A quadriplegic woman has used brain implants to fly an F-35 fighter jet simulator using only her thoughts as part of a US government project.
Jan Scheuermann, 55, achieved the feat as part of an initiative by the Defence Advanced Research Projects Agency (DARPA) that explores the intersection of biology and robotics.
"Instead of thinking about controlling a joystick, which is what our ace pilots do when they're driving this thing, Jan's thinking about controlling the airplane directly," said DARPA director Arati Prabhakar.
"For someone who's never flown - she's not a pilot in real life - she's flying that simulator directly from her neural signalling."
Scheuermann, who was left paralysed from the neck down following a rare genetic condition, first allowed surgeons to implant electrodes on her brain in 2012 in order to control a robotic hand.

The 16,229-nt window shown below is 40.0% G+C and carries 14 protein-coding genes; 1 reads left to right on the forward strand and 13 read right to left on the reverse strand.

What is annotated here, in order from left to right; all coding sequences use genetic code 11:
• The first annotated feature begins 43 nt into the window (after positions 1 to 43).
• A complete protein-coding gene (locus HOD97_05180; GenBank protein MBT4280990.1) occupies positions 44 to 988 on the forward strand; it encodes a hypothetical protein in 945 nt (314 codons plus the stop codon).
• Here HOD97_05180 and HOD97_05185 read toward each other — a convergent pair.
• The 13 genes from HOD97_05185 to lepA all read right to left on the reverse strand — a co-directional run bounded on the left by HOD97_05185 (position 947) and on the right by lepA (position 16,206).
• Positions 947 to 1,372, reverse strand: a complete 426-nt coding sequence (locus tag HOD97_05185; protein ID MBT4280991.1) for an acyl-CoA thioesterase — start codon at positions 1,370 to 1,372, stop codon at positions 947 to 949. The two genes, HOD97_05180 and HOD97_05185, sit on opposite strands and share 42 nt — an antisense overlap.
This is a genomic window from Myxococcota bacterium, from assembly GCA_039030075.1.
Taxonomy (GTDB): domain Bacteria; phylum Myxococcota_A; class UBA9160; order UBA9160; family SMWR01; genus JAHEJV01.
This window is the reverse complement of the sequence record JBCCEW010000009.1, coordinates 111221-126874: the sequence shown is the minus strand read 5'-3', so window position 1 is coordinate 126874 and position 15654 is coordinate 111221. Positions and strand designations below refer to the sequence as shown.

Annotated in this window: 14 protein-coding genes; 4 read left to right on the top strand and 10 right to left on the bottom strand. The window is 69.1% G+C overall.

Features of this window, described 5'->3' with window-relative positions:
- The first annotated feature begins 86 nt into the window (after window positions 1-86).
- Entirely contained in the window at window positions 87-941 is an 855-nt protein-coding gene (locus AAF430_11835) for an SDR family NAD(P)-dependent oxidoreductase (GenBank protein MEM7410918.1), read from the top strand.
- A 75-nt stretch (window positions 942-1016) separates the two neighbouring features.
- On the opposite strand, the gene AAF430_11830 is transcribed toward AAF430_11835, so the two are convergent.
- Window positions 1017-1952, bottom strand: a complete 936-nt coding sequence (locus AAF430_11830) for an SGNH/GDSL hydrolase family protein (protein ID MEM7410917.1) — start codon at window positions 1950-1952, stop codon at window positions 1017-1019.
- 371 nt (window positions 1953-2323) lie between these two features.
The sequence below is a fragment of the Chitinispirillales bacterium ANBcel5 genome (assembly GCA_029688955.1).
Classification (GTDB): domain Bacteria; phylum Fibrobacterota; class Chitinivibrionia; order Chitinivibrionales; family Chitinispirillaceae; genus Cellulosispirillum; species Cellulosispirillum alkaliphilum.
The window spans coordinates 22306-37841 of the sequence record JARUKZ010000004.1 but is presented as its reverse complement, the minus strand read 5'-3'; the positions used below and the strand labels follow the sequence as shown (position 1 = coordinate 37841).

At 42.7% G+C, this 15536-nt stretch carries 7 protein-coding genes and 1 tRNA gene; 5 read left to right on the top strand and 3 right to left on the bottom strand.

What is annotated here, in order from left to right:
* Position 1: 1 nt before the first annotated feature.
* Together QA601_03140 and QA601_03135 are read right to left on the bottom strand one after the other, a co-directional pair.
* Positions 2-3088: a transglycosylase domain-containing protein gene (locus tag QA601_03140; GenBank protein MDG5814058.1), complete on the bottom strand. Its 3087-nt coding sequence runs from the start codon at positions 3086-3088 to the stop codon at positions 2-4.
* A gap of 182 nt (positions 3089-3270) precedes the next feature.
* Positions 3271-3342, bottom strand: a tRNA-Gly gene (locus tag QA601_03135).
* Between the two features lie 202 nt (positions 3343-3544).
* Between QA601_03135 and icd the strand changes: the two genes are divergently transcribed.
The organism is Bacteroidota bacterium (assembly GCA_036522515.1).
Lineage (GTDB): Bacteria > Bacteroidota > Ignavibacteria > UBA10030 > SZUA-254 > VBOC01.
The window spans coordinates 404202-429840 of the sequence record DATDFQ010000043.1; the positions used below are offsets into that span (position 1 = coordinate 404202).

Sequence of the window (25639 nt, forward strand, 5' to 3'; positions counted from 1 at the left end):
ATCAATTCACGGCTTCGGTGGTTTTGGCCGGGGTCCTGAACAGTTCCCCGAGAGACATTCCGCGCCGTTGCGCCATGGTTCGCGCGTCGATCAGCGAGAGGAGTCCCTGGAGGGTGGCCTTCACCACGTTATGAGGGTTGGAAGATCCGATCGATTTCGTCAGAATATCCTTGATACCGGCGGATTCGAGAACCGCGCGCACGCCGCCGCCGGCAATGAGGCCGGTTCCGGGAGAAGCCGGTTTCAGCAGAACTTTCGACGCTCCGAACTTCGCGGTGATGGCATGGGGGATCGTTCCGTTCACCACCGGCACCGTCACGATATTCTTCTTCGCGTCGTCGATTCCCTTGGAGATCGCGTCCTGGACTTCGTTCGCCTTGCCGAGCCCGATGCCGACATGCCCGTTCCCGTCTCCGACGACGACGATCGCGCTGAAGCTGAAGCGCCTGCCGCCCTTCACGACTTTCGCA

The technology used to control the fighter jet uses the same array of microelectrodes to connect brain cells to electronic circuitry.
"This has been a fantastic, thrilling wild ride and I'm so glad I've done this," Scheureman said.
"This study has enriched my life, given me new friends and co-workers, helped me contribute to research and taken my breath away."
The F-35 Joint Strike Fighter is the Pentagon's newest and most expensive fighter jet and it is hoped that the simulator testing could eventually pave the way for injured servicemen to use the technology, either within a military capacity or a domestic one through prosthetic limbs.
Prabhakar warns that there is still a long way to go before it moves beyond the simulator phase and acknowledges that moral and ethical questions will first need to be addressed.
"In doing this work, we've also opened this door," Prabhakar said. "We now see a future where we can free the brain from the limitations of the human body and I think we can all imagine amazing goof things and amazing potential bad things that are on the other side of that door."